The answer c9814708_san be, I believe, both.

For me, and many people like me, shopping certainly had many of the elements of addiction.

I would obsess about buying something. I would seek out opportunities to go shopping although I knew it was damaging my relationships and credit rating. I’d often have trouble stopping and would feel restless and irritable or even depressed, when I stopped or hadn’t been shopping in a while. I denied I had any problems with money and was never open about my purchases regarding price or quantity. I would also be out of control sometimes e.g. buying 2 pairs of shoes when I only needed one or none at all!! One of my clients told me of going into a shop to buy a white t-shirt and coming out a short time later with many t-shirts of assorted colors!

These are all common characteristics of addictive behaviors as described here http://www.indiana.edu/~engs/hints/addictiveb.html .

So, I now readily admit, I had a spending or shopping addiction for many years.

For me shopping was not the cure. It was merely a temporary patch or plaster over some wounds, namely my low self esteem.

Buying stuff made me feel better about myself and more worthy of others’ love and attention, in the moment.

It was temporary at best.

Many people who use shopping, or spending money, as a salve for their wounds report having feelings of remorse and even self loathing afterwards. They regret that they have again succumbed to the seduction of shopping. Their self esteem is hit again as, once more, they have broken the promise they made to themselves to stop using their credit card.

Just as alcoholics wake up the next day and regret last night and vow to, this time, never drink again, so does the shopaholic regret the shopping and vow to never do it again. They promise that they will pay off their credit cards and never use them again.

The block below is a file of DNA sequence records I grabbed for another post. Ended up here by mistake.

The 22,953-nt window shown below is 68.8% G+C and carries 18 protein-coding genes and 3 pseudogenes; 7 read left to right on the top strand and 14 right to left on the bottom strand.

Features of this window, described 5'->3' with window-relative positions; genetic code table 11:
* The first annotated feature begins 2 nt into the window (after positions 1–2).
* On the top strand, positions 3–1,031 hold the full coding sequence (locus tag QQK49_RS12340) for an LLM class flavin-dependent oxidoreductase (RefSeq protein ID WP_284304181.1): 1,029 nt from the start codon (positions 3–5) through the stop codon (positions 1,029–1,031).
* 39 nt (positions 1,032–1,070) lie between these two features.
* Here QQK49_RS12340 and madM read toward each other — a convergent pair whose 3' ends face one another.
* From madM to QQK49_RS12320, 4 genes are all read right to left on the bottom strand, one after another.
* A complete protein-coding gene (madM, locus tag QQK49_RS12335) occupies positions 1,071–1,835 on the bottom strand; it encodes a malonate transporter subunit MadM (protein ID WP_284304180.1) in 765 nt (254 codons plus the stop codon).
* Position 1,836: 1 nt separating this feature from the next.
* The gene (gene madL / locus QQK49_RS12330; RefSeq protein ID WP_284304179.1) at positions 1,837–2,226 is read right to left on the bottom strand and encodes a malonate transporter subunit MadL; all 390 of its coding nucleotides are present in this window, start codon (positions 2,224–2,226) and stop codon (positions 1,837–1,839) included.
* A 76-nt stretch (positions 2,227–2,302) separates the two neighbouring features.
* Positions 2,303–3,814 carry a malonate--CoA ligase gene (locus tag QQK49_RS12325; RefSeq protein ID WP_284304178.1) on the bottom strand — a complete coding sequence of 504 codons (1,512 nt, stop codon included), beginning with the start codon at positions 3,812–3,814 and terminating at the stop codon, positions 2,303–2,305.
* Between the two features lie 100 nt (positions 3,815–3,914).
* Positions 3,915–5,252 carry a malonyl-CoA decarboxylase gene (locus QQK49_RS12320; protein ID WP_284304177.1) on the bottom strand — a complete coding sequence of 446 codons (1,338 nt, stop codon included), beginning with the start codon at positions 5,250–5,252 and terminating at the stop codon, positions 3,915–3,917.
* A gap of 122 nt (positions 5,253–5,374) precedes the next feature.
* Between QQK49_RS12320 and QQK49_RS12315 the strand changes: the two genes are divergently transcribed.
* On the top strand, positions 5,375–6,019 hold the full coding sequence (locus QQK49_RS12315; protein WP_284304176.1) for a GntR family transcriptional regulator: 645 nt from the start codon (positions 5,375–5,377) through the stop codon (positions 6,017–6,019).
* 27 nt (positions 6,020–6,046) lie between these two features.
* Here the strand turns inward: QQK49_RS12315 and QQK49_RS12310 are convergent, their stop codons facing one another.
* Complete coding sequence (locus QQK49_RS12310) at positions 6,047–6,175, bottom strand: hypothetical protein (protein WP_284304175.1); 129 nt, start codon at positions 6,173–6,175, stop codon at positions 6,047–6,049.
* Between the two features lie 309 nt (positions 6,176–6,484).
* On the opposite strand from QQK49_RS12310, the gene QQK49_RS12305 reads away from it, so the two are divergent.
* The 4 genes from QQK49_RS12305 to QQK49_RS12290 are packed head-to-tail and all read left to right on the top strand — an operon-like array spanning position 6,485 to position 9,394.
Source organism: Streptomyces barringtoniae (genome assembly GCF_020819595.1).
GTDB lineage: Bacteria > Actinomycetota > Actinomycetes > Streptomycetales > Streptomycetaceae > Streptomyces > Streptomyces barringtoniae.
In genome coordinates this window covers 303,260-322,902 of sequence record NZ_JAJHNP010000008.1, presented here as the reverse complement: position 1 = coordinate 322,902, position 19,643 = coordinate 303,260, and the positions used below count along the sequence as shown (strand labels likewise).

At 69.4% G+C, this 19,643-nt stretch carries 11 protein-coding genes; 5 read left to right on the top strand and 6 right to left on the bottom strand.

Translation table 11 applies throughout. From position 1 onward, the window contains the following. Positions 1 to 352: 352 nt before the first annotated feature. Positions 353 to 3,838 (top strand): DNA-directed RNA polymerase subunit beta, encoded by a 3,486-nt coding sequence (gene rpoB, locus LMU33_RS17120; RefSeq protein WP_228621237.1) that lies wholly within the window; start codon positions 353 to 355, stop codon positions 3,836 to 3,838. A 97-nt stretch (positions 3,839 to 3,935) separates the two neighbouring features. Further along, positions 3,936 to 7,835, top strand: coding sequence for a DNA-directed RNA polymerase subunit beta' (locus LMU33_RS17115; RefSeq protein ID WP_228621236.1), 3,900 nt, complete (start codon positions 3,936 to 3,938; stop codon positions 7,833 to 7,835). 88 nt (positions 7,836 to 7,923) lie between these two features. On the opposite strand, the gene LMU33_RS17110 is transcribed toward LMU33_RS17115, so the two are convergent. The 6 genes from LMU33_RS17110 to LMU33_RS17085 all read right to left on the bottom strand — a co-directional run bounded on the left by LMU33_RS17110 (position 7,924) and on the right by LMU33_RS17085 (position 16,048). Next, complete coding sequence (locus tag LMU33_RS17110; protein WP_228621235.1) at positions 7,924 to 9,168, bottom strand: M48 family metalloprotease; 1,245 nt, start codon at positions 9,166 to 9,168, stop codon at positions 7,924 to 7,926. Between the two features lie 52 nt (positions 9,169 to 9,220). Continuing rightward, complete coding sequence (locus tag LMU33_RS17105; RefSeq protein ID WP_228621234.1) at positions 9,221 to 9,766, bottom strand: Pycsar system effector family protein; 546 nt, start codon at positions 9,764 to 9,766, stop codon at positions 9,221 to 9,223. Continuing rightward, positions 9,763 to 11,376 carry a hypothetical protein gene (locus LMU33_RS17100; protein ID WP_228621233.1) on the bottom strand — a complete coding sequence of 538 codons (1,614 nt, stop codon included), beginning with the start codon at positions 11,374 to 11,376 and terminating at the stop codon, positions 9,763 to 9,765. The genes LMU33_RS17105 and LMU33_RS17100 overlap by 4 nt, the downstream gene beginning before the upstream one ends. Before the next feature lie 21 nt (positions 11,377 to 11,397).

I would, secretly, make statements like that all the time and then further knock my self esteem by not keeping my promise to myself. I couldn’t be relied on, even by me.

Now what about the other part of the equation…that retail therapy is a cure?

For many people an afternoon of shopping is a very enjoyable way to spend time, either with friends, or alone. The buzz and visual stimulus of the shops and malls make them feel uplifted and brighter. It elevates their mood.

One of the questions I ask people when they start working with me is about their attitudes to shopping. If they describe shopping as a hobby it does raise a red flag for me.

Does it mean they are addicted? Not always.

However, it is worth remembering that shops and shopping malls are in business to sell stuff and make a profit. If you are spending lots of time there, the chances are you are going to spend more money than you intend and often, than you can afford.

So if, for you, the occasional outing to the shops lifts your mood and makes you happy then by all means go for it, at least occasionally. We are meant to be happy.

If, on the other hand you find yourself spending more time or money than you intended when you go shopping maybe it is time to evaluate these trips and find other less expensive hobbies or ways of making you feel better or relieve the boredom.

If you found yourself being a bit alarmed or all too agreeable, when you read the first part of this article contact me and set up a clarity/strategy call with me and we can talk about. You can schedule it here :-http://www.financialclarity.co.nz/schedule-session.html